The State of the Law – Upcoming Changes in Criminal Law?

Here’s an overview of some of the criminal law bills currently being reviewed by the Virginia General Assembly. Contact us when you need the best criminal defense.

The General Assembly is currently in session.  This means we may have some new laws effective later this year.  Most changes would take effect July 1, 2015.  The full legislative history of what is in the works can be viewed here.  What follows is a brief survey of some criminal law changes that may be coming this year.

Some of the Criminal Law Bills Would Make Life for Virginians a Little Easier 

Fairfax Court House PlaqueThe following bills seek to make the criminal laws less severe than they currently are:

  1. HB 1317 – this bill seeks to change the reckless driving top speed threshold. Currently, an individual can be convicted of reckless driving if they are either going 20 mph over the speed limit or driving 80 mph, regardless of the speed limit in effect.  Should HB 1317 pass and become a new criminal law, the 80 mph limit would be increased to 85 mph. Reckless driving is a class 1 misdemeanor punishable by up to 12 months in jail and/or a $2,500.00 fine, and a license suspension of up to six months.
  1. HB 1370 – this bill also affects how reckless driving cases will be resolved. Under the current criminal law, only a judge is permitted to reduce an accused individual’s charge from reckless driving to improper driving when the facts of the case establish “culpability was slight.”  If this bill passes, it would allow a jury to reduce an accused individual’s charge, too.
  1. HB 1369 – this bill would change the threshold for felony and petty theft-related offenses. Currently, Virginia has one of the lowest thresholds for increasing a theft offense from a misdemeanor to a felony.  Should this criminal law bill pass, it would raise the threshold for a felony grand larceny from $200 to $500.  This change would affect a wide range of criminal offenses, and would bring Virginia closer in line with Maryland’s and Washington D.C.’s thresholds.

Other Criminal Law Bills Seek to Increase Punishment 

The following bills have new and serious consequences should they be enacted:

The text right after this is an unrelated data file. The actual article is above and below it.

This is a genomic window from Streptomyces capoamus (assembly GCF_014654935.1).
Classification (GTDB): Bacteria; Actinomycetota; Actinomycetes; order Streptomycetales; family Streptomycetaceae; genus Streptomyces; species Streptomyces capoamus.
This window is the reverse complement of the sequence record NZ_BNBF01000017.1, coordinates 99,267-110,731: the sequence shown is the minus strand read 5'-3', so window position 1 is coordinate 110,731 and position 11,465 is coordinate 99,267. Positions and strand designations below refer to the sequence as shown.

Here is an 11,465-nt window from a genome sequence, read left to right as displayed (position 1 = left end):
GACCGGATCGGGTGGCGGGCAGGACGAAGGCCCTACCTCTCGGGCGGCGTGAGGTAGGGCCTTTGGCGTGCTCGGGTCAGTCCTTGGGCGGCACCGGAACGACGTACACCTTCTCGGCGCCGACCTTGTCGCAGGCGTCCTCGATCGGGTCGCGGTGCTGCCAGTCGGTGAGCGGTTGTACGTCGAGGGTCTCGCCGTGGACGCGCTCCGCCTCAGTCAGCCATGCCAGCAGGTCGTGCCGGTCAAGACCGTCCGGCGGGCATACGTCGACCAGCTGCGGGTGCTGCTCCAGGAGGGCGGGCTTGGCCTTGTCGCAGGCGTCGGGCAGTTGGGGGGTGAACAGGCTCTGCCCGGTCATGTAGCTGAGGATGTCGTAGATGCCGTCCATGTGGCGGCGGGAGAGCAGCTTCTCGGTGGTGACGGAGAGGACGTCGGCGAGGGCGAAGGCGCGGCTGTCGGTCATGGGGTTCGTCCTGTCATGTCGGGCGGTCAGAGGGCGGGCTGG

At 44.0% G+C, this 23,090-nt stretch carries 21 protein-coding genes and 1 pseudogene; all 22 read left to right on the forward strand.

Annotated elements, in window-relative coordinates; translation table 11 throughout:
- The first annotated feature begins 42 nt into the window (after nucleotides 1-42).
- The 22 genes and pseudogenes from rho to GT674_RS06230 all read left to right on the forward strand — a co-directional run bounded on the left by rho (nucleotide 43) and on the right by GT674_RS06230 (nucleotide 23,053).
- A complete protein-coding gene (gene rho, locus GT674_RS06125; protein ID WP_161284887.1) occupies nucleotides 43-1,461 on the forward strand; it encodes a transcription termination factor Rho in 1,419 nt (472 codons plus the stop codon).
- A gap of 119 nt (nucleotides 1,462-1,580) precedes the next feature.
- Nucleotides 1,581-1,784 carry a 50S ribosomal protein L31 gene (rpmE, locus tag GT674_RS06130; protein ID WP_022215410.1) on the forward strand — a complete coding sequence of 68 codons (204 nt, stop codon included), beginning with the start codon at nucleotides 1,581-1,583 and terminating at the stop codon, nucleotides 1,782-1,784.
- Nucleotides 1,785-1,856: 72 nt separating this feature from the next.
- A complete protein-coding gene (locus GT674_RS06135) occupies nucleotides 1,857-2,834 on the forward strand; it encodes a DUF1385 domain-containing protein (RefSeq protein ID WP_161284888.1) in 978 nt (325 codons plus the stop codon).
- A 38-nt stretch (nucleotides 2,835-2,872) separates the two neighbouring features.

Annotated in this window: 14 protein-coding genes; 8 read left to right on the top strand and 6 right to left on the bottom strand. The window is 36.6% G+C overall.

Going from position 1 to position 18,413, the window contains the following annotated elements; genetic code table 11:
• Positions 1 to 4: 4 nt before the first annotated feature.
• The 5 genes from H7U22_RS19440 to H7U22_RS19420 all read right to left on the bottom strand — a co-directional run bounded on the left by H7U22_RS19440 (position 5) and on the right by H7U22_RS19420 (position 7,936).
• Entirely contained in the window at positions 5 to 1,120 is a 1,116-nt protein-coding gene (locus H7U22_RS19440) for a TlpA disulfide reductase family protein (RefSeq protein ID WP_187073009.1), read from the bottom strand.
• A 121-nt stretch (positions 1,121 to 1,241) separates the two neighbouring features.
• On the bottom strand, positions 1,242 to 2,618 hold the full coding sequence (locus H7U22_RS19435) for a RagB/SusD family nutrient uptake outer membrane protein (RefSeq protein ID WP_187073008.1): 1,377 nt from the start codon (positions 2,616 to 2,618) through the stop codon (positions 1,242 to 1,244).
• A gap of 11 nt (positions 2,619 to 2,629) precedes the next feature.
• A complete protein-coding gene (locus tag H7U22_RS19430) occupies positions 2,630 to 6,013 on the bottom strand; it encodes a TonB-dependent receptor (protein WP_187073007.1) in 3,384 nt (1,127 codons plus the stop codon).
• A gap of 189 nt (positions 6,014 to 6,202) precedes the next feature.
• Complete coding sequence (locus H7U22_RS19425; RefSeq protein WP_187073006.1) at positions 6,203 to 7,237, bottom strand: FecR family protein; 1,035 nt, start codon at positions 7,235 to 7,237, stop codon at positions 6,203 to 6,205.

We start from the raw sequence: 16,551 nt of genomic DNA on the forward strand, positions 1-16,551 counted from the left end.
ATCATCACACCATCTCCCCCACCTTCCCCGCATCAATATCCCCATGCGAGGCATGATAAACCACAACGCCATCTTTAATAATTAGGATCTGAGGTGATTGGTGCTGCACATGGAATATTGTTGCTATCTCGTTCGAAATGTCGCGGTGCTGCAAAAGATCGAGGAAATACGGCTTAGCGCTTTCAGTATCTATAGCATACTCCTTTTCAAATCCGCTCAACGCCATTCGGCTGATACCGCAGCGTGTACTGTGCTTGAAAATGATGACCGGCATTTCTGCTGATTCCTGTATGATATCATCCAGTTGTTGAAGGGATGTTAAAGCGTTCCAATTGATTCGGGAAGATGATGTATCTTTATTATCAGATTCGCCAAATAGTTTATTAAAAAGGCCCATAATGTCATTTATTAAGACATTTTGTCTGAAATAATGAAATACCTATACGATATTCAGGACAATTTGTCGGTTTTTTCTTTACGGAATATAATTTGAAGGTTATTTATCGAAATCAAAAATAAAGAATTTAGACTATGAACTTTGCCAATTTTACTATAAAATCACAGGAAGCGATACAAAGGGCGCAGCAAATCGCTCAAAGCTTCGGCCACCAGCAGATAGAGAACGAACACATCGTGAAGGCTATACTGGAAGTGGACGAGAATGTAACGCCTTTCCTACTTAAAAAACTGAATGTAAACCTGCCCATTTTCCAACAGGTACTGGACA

1. HB 1687 – this criminal law bill seeks to increase the penalties for injuring an individual who is employed by a school in the course of performing their duties. The amendment to the current criminal law would raise battery of a school employee from a class 1 misdemeanor to a class 6 felony, punishable by up to five years in prison.  Additionally, the proposed change would require a judge or a jury to impose a 6-month mandatory minimum sentence (under current criminal law, a judge must impose a total sentence of at least 15 days, but can suspend up to 13 days of that sentence; the remaining 2 days are a mandatory minimum sentence that must be served).  Furthermore, if the battery is committed with a prohibited weapon or firearm, the mandatory jail time doubles to 1 year (currently 6 months).
  1. HB 1353 – this criminal law bill affects certain offenders who were convicted between 1980 and 1994 of certain sex-related crimes. There are certain categories of offenders who are either no longer on the registry or were not required to register.  This bill would retroactively allow the Virginia State Police to create a supplemental sex offender registry that would permit those who are unregistered to be catalogued, and the information would be available to the public.

In addition to the pending bills discussed here, there are many others that could affect our daily lives.  Check out the entire list of proposed bills to make sure you know how your representatives are changing your life.

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